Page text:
Bassoonist’s dream farewell – Mozart’s K.297b – with a dream orchestra, conductor and soloists at Ambassador Auditorium

United StatesUnited States Various: Claire Brazeau (oboe), Joshua Ranz (clarinet), Kenneth Munday (bassoon), Michael Thornton (horn), Los Angeles Chamber Orchestra / Jaime Martín (conductor). Ambassador Auditorium, Pasadena, 29.1.2022. (LV)

Background, Jaime Martin and LACO (© Timothy Norris) honor Kenneth Munday (insert)


Mozart – Sinfonia Concertante for Four Winds in E-flat major, K. 297b

StraussLe bourgeois gentilhomme, Op.60

On Saturday night, the Los Angeles Chamber Orchestra (LACO) returned to Ambassador Auditorium for the first time on a regular orchestral series since 1995. The concert saluted principal bassoonist Ken Munday – retiring 47 years after Sir Neville Marriner appointed him – and a loyal audience, many of whom were venturing into the live concert world for the first time in months, perhaps years.

The program was an audiophile’s dream: Jessie Montgomery’s Strum to get the strings warmed up and the adrenalin flowing, followed by Mozart’s magnificent Sinfonia Concertante for oboe, clarinet, bassoon and French horn, which is so rarely heard live but essential for an understanding of what Mozart’s magic is all about. And then Richard Strauss’s Le bourgeois gentilhomme, a tour de force that only an orchestra of soloists can play.

Jaime Martin conducts four soloists and the LACO in Mozart (c) Brian Feinzimer

The Mozart was outstanding. The speeds were just right, and the soloists were magnificent, from the soaring eloquence of Michael Thornton’s golden horn to the gurgling virtuosity of Joshua Ranz’s clarinet. Oboist Claire Brazeau gave a wonderfully varied reading of her immensely challenging part, spun out lovely chaste lines in the Adagio and even, in some brief moments, suggested what would come in the Oboe Quartet K.370. She added a few little curlicues here and there, to which Ranz responded now and then, but otherwise they played it straight. As to the man of the hour, if Mozart had known there would be a bassoonist like Ken Munday, he would certainly have given him more riffs. No matter. As he has always done, Munday sang the few he was given like the troubadour he is, dead in-tune and ardently lyrical. His work in the instrument’s nether regions was like velvet wood, and his runs into the stratosphere with Thornton were the stuff dreams are made of.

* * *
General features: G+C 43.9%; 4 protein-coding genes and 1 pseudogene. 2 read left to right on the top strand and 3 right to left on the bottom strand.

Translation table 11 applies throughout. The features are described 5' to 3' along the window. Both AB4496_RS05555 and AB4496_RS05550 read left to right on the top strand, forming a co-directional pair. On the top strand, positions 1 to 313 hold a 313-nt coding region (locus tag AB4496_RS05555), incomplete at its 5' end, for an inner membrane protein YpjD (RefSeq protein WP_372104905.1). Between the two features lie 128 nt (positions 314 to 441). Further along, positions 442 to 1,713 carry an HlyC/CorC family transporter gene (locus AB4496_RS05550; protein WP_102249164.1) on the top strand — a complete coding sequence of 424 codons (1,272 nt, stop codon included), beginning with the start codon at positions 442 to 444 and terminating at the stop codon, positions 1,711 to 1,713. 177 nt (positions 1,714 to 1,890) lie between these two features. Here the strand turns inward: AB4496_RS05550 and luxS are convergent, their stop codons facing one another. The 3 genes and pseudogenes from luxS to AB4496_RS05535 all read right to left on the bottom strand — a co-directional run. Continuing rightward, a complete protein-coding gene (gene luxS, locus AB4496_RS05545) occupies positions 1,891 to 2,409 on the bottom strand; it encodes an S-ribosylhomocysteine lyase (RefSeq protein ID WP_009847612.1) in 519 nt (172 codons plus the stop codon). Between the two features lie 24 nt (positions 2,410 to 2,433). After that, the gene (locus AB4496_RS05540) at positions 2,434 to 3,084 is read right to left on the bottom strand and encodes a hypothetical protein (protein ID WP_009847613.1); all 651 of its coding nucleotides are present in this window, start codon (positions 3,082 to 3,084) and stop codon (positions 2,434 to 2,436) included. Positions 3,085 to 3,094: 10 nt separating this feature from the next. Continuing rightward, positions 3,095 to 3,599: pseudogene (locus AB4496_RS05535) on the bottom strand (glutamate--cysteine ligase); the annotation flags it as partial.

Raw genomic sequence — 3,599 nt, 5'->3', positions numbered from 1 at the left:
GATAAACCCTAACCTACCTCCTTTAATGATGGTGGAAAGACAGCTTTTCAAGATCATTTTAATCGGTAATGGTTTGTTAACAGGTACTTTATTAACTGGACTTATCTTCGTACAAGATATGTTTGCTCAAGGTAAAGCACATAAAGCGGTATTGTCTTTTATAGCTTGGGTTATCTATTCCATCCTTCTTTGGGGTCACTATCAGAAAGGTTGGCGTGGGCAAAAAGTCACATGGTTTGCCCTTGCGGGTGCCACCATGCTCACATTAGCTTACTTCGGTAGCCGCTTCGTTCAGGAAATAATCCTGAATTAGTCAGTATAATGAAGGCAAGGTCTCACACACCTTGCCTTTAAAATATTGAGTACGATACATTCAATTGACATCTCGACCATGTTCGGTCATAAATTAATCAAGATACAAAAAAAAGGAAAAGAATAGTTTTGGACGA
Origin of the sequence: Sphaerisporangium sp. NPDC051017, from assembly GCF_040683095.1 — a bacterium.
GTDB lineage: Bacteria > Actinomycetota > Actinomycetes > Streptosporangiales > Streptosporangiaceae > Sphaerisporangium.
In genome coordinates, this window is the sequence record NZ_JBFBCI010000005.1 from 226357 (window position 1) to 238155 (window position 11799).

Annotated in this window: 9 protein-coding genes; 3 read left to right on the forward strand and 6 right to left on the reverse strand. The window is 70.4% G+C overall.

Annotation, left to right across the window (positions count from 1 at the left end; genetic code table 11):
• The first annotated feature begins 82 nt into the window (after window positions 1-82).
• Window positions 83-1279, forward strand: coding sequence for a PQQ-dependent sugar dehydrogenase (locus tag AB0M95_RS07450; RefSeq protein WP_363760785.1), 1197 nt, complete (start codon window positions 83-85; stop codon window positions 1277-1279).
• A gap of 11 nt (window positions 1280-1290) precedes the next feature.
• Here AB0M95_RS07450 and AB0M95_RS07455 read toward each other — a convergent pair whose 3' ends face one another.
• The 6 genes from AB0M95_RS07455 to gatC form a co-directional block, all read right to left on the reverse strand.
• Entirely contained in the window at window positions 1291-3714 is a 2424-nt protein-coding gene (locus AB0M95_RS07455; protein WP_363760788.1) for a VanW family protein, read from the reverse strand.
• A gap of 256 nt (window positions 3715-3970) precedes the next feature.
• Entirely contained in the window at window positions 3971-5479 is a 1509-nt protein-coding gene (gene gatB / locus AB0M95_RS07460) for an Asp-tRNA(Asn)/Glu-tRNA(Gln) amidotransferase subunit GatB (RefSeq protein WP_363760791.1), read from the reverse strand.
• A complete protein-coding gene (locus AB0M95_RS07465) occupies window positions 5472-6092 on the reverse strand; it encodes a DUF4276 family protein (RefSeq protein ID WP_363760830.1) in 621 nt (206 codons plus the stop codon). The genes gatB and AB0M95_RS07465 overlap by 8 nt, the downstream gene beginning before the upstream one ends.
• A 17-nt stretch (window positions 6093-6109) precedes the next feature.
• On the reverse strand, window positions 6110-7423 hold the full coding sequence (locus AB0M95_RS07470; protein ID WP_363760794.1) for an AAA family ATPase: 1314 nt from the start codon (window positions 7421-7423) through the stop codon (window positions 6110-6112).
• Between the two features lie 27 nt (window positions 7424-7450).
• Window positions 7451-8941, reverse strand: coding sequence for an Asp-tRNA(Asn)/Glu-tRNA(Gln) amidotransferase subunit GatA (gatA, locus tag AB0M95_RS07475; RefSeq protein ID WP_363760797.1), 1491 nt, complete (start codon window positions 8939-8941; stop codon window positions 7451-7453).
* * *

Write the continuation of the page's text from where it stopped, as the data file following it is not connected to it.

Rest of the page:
Jaime Martín and the orchestra did their part, exquisitely phrasing the opening and setting up the big tune beautifully, the strings immaculate and passionate, the winds with their seductive nuance and color reminding us of why they are the heart of Mozart’s symphonic and operatic music. Martín, appointed Principal Conductor in 2019 with the appointment extended to 2027, kept the orchestra going through all the glorious noise and set the perfect tempo for an intoxicating Mozartian stroll through the Andante con variazioni.

He set a good scurrying tempo for the Overture that opens the Strauss, and the sparkling playing kept the audience engaged. The violins were creamy and precise, the trumpet and trombone nailed their big solos, the flute duet was almost indecently mellifluous, the concertmaster bravely scaled the dizzying heights of her fiendishly difficult solo, a gorgeous cello solo was echoed by a cello duet, and the acting principal violist gave as good as she got in Strauss’s marvelous mélange.

Freed from bondage to LACO, Munday will play Marin Marais, Frescobaldi and other Renaissance and Baroque music privately, with friends, all of whom are legends. Playing from original manuscripts, he has become fascinated by the challenges of writing down sound. ‘It’s incredible to learn this repertoire this way’, he told me. Munday also paid a rare compliment to Martín: ‘He is fantastic. He’s played with lots of conductors and knows a lot about the music inside and out. He breathes with you as if he were playing the flute’.

LACO and a new bassoonist will return to Ambassador on 14 May with works by Brahms and Beethoven and a commissioned piece by Ellen Reid, the Pulitzer Prize-winner, created to encourage calm reflection and introspection and designed to be fully experiential even while following social-distancing guidelines. As the leading edge of LACO’s planned digital initiative, each piece on the program will be available for free online viewing later this spring.

Laurence Vittes

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